Cruciferous veggies, such as Brussels sprouts, broccoli and cabbage, and vegetables that contain fructose, such as onions and asparagus, can cause gas.When consumed in appropriate portion amounts, natural sugars — found in fruit and honey — are the best option (health permitting).Some people have difficulty digesting lactose, a compound found in milk and other dairy products.These difficulties arise in people who lack sufficient amounts of lactase — the enzyme in the intestines necessary for breaking down lactose.Insufficient lactase can cause intolerance for items such as milk, ice cream, yogurt and cheese, producing symptoms of gas, bloating, diarrhea and abdominal pain.Beans include both the sugar and the fiber found in trigger fruits and vegetables, meaning they pack an extra punch to the lower intestine.If beans seem to cause excess gas, try to stick to smaller portion sizes, and do not pair them with other gas-forming vegetables (listed above).If you think you may have a digestive disorder, such as irritable bowel syndrome (IBS), ulcerative colitis or Crohn’s disease, be sure to speak with your doctor.However, not all foods are created equal when it comes to gas,” says Nicole Herrmann, MS, RD, clinical nutrition manager at Sharp Coronado Hospital . .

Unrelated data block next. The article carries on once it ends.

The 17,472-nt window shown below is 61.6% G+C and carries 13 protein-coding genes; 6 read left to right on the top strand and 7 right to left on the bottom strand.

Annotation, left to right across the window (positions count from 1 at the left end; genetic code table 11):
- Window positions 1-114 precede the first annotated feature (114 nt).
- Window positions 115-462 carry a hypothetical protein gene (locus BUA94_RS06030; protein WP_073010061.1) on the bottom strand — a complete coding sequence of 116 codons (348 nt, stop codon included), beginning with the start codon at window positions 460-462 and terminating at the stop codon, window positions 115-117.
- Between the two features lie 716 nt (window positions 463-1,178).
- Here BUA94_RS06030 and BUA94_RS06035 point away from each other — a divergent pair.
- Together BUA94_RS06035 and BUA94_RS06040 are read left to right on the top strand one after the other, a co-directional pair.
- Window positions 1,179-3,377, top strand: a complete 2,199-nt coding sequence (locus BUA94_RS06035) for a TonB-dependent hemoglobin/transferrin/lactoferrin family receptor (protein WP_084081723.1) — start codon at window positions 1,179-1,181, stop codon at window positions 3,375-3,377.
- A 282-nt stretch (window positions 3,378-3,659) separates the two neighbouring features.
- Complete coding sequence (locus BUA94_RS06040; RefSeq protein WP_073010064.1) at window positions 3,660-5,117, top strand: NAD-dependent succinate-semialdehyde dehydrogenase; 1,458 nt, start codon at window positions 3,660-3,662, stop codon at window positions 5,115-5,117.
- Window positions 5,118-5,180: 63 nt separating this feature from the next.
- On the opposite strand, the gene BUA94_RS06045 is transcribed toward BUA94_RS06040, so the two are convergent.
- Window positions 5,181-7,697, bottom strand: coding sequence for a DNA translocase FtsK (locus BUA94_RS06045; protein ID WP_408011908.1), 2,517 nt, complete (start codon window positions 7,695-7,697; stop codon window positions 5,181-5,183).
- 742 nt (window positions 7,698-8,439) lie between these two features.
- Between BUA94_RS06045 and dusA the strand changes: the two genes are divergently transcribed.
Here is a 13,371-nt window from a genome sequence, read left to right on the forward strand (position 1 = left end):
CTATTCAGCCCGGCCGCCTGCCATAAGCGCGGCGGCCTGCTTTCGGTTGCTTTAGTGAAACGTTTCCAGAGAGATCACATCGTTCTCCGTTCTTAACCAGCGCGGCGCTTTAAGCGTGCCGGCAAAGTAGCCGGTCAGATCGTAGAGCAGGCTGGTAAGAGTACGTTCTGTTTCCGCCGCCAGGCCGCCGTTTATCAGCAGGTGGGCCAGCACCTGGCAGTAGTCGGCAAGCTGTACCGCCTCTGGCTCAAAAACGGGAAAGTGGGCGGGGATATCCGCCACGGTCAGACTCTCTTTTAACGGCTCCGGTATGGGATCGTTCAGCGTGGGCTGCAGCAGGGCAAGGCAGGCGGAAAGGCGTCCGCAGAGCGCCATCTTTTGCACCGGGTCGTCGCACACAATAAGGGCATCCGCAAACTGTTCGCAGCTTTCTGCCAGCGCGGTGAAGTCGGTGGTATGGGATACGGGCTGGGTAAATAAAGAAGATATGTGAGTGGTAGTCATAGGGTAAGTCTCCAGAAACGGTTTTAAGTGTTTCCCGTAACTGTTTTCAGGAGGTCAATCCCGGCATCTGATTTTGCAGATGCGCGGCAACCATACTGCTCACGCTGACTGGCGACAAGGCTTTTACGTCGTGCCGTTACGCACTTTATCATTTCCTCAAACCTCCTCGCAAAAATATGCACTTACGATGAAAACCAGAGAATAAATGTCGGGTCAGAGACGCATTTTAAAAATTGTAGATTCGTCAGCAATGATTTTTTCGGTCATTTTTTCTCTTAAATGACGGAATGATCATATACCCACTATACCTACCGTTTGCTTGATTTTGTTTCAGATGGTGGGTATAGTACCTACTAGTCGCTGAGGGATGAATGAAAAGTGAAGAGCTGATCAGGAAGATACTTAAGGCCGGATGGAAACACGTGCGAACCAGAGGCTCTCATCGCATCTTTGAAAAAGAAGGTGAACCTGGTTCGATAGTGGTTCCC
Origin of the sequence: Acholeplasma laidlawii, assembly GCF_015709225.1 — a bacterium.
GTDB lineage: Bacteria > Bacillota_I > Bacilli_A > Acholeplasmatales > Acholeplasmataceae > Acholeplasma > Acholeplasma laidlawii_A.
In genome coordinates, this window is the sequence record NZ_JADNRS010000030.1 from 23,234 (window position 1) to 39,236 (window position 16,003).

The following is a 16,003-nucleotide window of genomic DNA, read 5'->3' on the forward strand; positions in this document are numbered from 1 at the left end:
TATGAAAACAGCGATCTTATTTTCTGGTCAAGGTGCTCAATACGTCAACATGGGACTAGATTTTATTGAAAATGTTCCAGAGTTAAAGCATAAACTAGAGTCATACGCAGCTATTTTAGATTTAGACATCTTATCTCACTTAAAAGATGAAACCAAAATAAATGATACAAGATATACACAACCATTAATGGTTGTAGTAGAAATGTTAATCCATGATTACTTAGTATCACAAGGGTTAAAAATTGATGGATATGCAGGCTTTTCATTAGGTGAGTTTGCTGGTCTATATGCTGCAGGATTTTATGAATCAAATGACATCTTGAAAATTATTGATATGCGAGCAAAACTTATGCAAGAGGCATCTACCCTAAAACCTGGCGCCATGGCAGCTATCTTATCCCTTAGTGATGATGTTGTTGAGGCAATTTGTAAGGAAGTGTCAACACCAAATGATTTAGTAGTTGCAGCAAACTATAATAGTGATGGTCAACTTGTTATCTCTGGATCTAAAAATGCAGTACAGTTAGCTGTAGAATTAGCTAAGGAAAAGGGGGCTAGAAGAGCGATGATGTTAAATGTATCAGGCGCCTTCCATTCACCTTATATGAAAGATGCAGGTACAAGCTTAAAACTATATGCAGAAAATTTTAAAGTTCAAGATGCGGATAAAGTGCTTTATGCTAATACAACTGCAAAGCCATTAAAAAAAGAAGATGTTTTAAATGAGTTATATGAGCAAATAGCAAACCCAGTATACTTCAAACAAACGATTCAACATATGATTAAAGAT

Health Benefits of Brussels Sprouts

Brussels sprouts are in the cruciferous family -- relatives of broccoli, cauliflower, collard greens, and kale.Health Benefits Brussels sprouts have a lot of a natural, sulfur-based substance with a name that's a bit of a tongue twister: glycosinolate glucobrassicin.Eating a lot of Brussels sprouts and other cruciferous veggies may help protect against cancers of the stomach, lungs, kidney, breast, bladder, and prostate.Brussels sprouts also have carotenoids, colorful pigments found in plants, which are good for your eyes. .

One Major Side Effect of Eating Brussels Sprouts, Says Science